CAN taking very small doses of psychedelic drugs like LSD or magic mushrooms help you work better?
That’s the premise of a trend known as “microdosing” that has become particularly popular in places like Silicon Valley where advocates claim it can help boost creativity, focus and productivity at work.
It may sound like a dubious excuse to take mind-altering drugs at your day job but the trend has some interesting advocates. Some have used the drug-taking technique to successfully treat depression and mental illness.
Despite its growing popularity, the supposed benefits so far have been purely anecdotal — but that’s about to change. A new scientific study is set to conduct patient trials to see if there really are cognitive benefits from taking small but regular hits of LSD.
Today, UK-based think tank The Beckley Foundation, which was set up to pioneer research into mind-altering substances, and the Imperial College London will launch what is being described as the first ever placebo-controlled trial of microdosing.
HOW DOES MICRODOSING WORK?
Users typically take about one tenth to one fifteenth of a regular dose, meaning they avoid any hallucinations while still getting some of the effects of the drug.
Australian Steve McDonald, founder of the non-profit group Psychedelic Research in Science & Medicine believes workers can gain real benefit from the practice.
“Research shows that the classic psychedelics tend to shut down or minimise activity in some parts of the brain which are related to controlling sensory input. As you can imagine, at any moment there’s a massive amount of sensory input coming in,” he previously told news.com.au.
“If we were aware of it all and trying to process it would overwhelm us, but at a very low level, psychedelics enhance your attention and capacity to process information, and hence they’re useful for boosting creativity and work performance.”
WHERE DID MICRODOSING COME FROM?
The idea was first developed by the father of LSD, Swiss scientist Albert Hofmann. He originally developed the drug as a medicine with positive health benefits, and saw microdosing as a way to achieve this.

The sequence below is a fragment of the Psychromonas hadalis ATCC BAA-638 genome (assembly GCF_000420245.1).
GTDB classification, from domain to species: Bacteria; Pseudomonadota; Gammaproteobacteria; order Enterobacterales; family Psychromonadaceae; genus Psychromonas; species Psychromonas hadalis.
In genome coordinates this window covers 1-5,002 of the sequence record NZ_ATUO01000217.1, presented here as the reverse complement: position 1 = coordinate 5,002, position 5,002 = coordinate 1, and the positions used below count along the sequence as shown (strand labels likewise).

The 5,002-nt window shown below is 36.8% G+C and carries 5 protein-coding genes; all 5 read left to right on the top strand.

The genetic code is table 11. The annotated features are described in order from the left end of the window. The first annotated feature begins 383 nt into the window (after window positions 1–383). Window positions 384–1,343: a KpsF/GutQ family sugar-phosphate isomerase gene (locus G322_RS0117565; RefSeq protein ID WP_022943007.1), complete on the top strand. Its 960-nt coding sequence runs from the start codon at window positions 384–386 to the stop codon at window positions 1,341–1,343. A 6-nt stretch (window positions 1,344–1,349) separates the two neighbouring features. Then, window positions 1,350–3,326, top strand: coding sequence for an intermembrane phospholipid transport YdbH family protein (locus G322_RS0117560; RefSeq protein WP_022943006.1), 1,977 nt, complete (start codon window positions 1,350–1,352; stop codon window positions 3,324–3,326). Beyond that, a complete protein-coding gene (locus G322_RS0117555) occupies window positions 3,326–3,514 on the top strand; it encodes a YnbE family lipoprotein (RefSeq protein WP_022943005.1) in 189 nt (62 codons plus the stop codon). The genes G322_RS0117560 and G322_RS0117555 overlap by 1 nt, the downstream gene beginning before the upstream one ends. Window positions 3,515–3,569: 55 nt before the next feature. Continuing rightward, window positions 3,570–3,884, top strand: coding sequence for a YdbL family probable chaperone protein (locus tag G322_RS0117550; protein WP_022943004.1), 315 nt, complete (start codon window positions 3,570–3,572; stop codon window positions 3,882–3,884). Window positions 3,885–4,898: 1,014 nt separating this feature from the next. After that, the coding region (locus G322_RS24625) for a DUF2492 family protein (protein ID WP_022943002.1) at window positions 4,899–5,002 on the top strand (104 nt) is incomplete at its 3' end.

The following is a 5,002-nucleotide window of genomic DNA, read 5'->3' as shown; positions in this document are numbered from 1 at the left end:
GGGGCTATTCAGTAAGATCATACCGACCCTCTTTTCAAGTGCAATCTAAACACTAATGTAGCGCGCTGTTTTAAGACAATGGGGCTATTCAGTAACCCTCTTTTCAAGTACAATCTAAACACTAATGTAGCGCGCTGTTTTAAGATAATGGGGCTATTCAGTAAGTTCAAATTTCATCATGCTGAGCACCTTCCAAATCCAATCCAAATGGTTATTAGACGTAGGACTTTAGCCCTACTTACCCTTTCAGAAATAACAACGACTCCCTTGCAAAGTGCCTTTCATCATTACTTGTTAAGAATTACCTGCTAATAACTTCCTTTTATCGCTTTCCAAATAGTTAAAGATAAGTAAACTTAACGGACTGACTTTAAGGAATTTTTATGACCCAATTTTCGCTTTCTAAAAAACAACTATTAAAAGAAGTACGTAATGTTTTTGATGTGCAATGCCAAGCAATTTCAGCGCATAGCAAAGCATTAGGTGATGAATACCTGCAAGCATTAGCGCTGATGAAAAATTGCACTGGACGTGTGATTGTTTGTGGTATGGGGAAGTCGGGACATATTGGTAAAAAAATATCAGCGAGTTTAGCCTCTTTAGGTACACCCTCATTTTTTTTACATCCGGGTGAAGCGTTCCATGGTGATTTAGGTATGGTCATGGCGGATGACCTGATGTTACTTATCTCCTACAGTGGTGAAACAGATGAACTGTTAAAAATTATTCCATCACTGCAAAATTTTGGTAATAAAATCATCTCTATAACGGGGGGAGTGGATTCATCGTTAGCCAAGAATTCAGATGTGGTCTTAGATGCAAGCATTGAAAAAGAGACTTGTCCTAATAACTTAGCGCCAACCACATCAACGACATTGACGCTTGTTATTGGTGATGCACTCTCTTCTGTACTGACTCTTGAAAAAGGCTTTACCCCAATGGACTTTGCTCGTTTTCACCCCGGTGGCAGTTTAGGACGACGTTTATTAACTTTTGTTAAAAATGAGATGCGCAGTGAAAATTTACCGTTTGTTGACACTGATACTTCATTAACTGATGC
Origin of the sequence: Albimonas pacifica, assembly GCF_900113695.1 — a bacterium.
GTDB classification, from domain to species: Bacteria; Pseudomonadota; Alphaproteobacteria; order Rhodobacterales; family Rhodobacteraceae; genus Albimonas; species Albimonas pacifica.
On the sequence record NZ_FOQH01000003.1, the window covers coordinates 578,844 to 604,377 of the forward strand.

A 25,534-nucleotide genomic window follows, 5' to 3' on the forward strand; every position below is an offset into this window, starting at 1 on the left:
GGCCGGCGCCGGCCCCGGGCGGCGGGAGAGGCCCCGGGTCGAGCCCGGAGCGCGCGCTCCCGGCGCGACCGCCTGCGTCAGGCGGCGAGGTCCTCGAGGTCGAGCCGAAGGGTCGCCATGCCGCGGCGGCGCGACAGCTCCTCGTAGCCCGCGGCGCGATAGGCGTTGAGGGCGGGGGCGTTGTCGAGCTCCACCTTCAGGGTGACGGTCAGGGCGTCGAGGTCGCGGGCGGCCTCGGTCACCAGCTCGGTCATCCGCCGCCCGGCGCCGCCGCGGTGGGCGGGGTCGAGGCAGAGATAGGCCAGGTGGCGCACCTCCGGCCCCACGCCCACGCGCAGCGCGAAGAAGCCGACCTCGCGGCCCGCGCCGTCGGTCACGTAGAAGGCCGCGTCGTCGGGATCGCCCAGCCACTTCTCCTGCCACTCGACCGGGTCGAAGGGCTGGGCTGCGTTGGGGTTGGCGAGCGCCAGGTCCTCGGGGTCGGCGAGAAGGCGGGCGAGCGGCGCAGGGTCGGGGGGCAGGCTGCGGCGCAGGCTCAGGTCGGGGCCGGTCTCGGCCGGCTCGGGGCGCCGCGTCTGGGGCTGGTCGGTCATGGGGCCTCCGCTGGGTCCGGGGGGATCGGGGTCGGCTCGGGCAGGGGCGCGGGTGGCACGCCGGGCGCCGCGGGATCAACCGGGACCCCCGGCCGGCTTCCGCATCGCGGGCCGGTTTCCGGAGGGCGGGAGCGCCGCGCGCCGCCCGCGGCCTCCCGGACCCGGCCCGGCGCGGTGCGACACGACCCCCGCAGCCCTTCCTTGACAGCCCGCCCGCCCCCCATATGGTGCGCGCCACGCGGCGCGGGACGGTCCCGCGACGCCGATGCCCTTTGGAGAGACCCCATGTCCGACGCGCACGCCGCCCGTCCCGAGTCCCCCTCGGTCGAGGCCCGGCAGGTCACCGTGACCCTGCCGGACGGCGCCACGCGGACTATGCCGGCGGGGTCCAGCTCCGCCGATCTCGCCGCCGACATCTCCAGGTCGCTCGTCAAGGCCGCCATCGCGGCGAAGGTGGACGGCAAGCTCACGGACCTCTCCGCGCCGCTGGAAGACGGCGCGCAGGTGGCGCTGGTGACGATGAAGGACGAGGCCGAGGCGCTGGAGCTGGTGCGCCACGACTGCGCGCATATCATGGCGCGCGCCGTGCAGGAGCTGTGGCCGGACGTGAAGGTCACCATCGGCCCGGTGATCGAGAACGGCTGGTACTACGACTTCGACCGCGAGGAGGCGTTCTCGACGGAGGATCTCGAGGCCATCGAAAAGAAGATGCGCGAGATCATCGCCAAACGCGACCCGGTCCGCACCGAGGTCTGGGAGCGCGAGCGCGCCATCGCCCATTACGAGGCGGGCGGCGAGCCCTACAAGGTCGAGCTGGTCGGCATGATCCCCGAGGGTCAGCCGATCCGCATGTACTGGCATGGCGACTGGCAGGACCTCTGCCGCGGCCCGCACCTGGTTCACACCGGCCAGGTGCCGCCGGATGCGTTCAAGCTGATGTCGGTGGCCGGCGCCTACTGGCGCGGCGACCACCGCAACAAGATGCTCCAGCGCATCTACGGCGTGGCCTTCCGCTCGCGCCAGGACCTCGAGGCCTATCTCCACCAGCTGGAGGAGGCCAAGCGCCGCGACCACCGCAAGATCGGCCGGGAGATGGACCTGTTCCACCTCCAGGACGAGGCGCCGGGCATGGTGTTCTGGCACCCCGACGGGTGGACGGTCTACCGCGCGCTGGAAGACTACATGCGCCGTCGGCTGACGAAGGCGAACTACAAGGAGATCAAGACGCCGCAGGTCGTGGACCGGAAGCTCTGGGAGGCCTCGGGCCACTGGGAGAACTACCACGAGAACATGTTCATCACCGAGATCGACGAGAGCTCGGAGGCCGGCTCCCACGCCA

Microdosing has been gaining traction in recent years through the promotion of researcher Dr James Fadiman, who has been investigating the effects of psychedelics on creative problem solving since the 1960s.
Since then the idea has gradually grown in popularity. According to Rolling Stone, Dr Fadiman receives a “steady, consistent stream” of feedback from professionals in the San Francisco area, usually from “ubersmart 20-somethings” looking for ways to become more innovative.
“Microdosing has helped me come up with some new designs to explore and new ways of thinking,” one mid-20s tech start-up employee told the magazine back in 2015.
“You would be surprised at how many people are actually doing it.”
THE NEW STUDY
Due to the illegality of LSD, a conventional study would be too difficult to conduct. So study leader Balázs Szigeti said patients involved will be in what he called a “self-blinded” study.
Speaking to The Guardian, he said participants will be made up of people who already partake in microdosing during work. The researchers — who admitted the study was “unusual” — are keen to see how much of the reported benefits are from a potential placebo effect.
“The people who microdose right now are not an average random set of people from the street. They are very likely to have used psychedelics before and have preconceptions about them,” Mr Szigeti said.
“You are doing something novel and exciting and that you believe in — and you know you are doing it. It is absolutely no surprise that you are getting a positive effect.”
The study participants will either take what they usually use in a capsule or an identical dummy capsule instead, without knowing which one they have taken.
During the study, they will complete questionnaires and tests and play cognitive games online, and only at the end will they learn which they were taking.
The study is small and will rely on the participants not to take any doses outside the trial period but researchers hope that if the findings prove interesting it could pave the way for larger and more conventional studies to be conducted into psychedelic microdosing.